The poem begins with the speaker declaring that a poem should be "mute" and silent," moving the reader with its impressions without trying to embody meaning. Such a natural poetic impression is compared to the effortlessness and organic movement of "the flight of birds. The first four stanzas, evoke two main ideas. One could also argue that as a modernist manifesto, MacLeish believes the poem should literally become an object. Ironically, by setting up this poem as a manifesto, MacLeish is doing the opposite of what he is calling for. The next stanza is composed of couplets with an extended moon simile, which expresses the paradox of what a good poem does.
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Reprinted with the permission of Houghton Mifflin Company. All rights reserved. I praise the fall: it is the human season. Now No To the others, it was like, I suppose, something else. In other words, we let everybody find her own figure of speech. Not that it—speech—lay thick on the The heart, the surgeon says, does not reveal the small rifts, the hairline cracks which split the hairline cracks they conceal cops and robbers in a stretch of skin flaunting star-scars with show of blood bone the ledges of what it holds tight in checkmate moves I like the lady horses best, how they make it all look easy, like running 40 miles per hour is as fun as taking a nap, or grass.
I like their lady horse swagger, after winning. Ears up, girls, ears up! Ars Poetica Twitter Facebook Print. After college, he enrolled at Harvard Law School, but he put his studies on hold to become first an ambulance driver and later a captain of artillery during World War I.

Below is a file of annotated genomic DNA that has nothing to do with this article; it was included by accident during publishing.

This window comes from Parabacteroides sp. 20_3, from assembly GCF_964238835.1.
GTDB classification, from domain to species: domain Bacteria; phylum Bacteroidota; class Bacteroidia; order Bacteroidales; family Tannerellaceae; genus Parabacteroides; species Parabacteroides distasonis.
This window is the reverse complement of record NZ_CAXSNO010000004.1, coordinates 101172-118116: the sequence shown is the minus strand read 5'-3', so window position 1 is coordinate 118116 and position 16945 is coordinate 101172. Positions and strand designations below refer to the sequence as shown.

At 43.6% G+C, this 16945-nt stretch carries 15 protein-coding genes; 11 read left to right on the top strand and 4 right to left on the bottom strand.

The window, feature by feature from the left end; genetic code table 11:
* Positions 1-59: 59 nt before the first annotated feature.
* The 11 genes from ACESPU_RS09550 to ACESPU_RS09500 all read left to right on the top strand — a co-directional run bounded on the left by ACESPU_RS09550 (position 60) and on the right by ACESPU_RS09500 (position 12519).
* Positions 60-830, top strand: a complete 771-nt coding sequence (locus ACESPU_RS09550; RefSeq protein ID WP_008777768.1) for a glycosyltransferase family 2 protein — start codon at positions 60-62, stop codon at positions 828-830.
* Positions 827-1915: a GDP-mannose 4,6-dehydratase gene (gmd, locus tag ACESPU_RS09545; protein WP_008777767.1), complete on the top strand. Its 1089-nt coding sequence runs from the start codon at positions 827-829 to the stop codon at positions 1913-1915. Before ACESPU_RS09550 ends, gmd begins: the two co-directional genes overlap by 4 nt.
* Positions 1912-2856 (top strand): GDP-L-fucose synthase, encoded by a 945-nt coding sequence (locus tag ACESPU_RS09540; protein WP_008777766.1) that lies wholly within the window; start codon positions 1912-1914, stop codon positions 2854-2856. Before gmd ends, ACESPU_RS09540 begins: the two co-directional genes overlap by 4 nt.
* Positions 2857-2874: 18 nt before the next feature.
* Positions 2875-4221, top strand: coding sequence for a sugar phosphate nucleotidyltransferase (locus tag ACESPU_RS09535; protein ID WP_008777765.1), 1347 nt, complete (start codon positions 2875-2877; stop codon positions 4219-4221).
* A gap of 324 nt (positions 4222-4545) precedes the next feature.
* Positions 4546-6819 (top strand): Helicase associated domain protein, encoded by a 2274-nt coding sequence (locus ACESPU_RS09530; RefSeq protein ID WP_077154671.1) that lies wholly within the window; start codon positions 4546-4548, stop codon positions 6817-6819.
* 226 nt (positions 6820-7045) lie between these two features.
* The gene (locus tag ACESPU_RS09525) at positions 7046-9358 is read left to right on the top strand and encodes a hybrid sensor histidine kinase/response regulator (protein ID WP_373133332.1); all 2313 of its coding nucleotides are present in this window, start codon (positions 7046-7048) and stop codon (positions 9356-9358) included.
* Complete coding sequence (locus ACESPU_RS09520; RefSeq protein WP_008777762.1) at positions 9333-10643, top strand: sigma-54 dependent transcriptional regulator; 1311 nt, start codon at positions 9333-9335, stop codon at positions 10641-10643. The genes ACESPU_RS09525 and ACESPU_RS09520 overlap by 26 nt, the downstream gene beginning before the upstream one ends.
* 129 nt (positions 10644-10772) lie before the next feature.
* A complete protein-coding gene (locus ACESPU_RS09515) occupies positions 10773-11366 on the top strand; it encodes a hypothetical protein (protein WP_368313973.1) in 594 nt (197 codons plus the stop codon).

He graduated from Harvard in He received numerous fellowships, grants, honorary degrees, and awards. He won three Pulitzer Prizes, including one for his verse drama, J. See More By This Poet. The Heart Shows No Signs The heart, the surgeon says, does not reveal the small rifts, the hairline cracks which split the hairline cracks they conceal cops and robbers in a stretch of skin flaunting star-scars with show of blood bone the ledges of what it holds tight in checkmate moves How to Triumph Like a Girl I like the lady horses best, how they make it all look easy, like running 40 miles per hour is as fun as taking a nap, or grass.
Ars Poetica (Archibald MacLeish)
A poem should be palpable and mute As a globed fruit,. Dumb As old medallions to the thumb,. Silent as the sleeve-worn stone Of casement ledges where the moss has grown—. A poem should be wordless As the flight of birds. A poem should be motionless in time As the moon climbs,. Leaving, as the moon releases Twig by twig the night-entangled trees,.
Ars Poetica Summary and Analysis of Ars Poetica
The poet has chosen to divide the poem up further by placing a delineating mark after every eight lines, or four couplets. One of the first elements of this piece that is important to understand is the title. Throughout this piece the poet will define what it is that makes a successful and meaningful poem. He will move through various attributes a poem can have and determine their relevance to truly great work. A reader should also take note of the fact that MacLeish has chosen to rhyme the couplets within the first section. The pattern changes in the second set of eight lines with the poet including two half or slant rhymes at the end.